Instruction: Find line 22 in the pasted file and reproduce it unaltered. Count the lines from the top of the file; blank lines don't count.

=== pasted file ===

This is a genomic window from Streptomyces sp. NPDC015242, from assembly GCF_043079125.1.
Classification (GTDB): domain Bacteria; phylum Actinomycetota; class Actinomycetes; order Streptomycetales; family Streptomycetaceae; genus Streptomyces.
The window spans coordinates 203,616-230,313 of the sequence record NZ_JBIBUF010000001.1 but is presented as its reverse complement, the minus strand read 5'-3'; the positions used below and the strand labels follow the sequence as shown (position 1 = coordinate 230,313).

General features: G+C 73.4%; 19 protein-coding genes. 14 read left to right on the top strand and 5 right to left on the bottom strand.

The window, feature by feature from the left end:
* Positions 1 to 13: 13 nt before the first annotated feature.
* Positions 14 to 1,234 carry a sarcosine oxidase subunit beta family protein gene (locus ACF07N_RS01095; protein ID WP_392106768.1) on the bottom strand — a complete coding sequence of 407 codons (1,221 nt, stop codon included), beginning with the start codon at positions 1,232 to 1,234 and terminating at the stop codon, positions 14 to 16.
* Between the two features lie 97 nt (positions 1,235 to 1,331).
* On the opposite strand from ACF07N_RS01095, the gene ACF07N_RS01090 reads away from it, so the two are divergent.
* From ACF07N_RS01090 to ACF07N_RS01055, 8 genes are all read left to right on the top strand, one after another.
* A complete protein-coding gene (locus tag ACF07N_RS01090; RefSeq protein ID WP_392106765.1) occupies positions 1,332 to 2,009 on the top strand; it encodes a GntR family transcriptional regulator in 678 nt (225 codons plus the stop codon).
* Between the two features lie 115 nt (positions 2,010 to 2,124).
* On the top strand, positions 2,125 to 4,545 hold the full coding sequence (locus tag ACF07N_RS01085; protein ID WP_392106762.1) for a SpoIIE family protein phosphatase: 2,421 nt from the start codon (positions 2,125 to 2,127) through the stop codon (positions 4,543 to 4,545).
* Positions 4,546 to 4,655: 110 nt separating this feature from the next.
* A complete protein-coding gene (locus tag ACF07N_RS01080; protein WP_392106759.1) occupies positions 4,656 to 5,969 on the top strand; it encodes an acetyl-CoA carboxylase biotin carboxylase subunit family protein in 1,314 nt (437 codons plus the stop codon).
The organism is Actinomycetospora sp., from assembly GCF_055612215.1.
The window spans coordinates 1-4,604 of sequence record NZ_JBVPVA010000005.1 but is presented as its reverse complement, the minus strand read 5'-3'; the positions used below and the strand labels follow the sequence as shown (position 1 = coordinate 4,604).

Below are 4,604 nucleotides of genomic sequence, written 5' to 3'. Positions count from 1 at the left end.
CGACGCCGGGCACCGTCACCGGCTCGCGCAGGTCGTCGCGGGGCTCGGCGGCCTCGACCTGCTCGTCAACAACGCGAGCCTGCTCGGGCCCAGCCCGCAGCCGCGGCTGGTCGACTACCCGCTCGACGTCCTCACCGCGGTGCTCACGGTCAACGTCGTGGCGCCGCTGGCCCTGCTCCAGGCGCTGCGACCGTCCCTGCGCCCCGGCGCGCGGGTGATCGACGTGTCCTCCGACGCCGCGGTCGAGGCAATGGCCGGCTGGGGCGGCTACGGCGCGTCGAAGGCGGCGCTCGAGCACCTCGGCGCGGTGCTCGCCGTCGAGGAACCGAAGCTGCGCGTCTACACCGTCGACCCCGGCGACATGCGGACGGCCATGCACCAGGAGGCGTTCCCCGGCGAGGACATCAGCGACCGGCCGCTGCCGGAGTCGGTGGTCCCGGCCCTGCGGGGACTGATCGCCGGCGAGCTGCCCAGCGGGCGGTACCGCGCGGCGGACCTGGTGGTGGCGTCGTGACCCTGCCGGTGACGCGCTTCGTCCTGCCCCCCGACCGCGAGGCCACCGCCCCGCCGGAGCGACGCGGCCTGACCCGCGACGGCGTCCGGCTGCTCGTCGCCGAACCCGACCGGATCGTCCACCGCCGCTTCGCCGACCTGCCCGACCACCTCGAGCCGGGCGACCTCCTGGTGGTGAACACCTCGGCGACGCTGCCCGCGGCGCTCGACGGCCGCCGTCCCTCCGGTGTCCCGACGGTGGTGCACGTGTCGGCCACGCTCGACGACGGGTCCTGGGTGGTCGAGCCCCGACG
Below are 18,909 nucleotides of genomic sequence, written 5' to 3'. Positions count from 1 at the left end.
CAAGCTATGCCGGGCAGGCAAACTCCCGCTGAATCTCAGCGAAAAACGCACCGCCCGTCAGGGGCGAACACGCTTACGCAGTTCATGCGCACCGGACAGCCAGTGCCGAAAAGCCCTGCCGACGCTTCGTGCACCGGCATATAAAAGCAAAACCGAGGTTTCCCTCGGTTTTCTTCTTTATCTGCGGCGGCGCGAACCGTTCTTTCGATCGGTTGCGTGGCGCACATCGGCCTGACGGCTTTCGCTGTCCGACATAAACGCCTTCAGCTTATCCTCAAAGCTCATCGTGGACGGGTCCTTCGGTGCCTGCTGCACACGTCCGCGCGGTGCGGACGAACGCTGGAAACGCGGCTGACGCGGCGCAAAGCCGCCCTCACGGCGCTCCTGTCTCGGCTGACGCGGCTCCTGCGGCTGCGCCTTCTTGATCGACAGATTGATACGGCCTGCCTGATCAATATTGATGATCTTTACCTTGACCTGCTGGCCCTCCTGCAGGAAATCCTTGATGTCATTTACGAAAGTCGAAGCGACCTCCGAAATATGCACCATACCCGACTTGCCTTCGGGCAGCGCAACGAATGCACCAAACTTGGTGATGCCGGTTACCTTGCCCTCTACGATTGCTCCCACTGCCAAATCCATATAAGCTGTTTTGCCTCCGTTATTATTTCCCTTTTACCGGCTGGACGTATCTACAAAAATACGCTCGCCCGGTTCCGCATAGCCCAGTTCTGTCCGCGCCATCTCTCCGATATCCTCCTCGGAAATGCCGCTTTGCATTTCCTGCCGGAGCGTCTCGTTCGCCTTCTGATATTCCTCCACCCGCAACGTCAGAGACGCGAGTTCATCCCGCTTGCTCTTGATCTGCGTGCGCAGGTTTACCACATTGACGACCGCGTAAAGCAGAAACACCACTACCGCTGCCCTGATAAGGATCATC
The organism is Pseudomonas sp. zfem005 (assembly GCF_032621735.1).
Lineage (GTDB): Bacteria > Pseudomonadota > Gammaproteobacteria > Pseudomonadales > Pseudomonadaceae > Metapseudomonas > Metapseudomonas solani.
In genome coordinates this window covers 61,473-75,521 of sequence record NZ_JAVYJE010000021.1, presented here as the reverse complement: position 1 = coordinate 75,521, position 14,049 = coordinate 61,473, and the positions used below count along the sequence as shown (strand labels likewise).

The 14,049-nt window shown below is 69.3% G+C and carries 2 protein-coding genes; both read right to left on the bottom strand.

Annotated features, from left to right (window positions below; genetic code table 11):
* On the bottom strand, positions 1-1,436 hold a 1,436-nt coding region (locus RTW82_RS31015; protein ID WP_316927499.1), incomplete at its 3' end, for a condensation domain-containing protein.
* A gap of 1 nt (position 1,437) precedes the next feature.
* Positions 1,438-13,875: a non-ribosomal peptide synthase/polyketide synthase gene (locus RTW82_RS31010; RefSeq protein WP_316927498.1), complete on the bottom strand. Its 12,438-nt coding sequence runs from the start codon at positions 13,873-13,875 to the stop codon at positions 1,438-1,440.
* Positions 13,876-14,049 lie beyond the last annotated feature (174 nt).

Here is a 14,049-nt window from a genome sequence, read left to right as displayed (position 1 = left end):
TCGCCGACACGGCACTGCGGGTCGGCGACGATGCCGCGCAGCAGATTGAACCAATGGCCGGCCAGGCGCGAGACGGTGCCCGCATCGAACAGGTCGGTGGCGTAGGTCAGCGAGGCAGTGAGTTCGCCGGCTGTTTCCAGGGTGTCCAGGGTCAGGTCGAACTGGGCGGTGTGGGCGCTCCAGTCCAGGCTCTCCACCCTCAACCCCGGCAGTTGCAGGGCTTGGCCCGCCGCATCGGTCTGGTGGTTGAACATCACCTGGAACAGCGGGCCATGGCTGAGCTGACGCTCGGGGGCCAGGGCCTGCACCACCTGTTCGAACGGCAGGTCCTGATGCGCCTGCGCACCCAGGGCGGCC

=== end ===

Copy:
The organism is Pseudomonas sp. zfem005 (assembly GCF_032621735.1).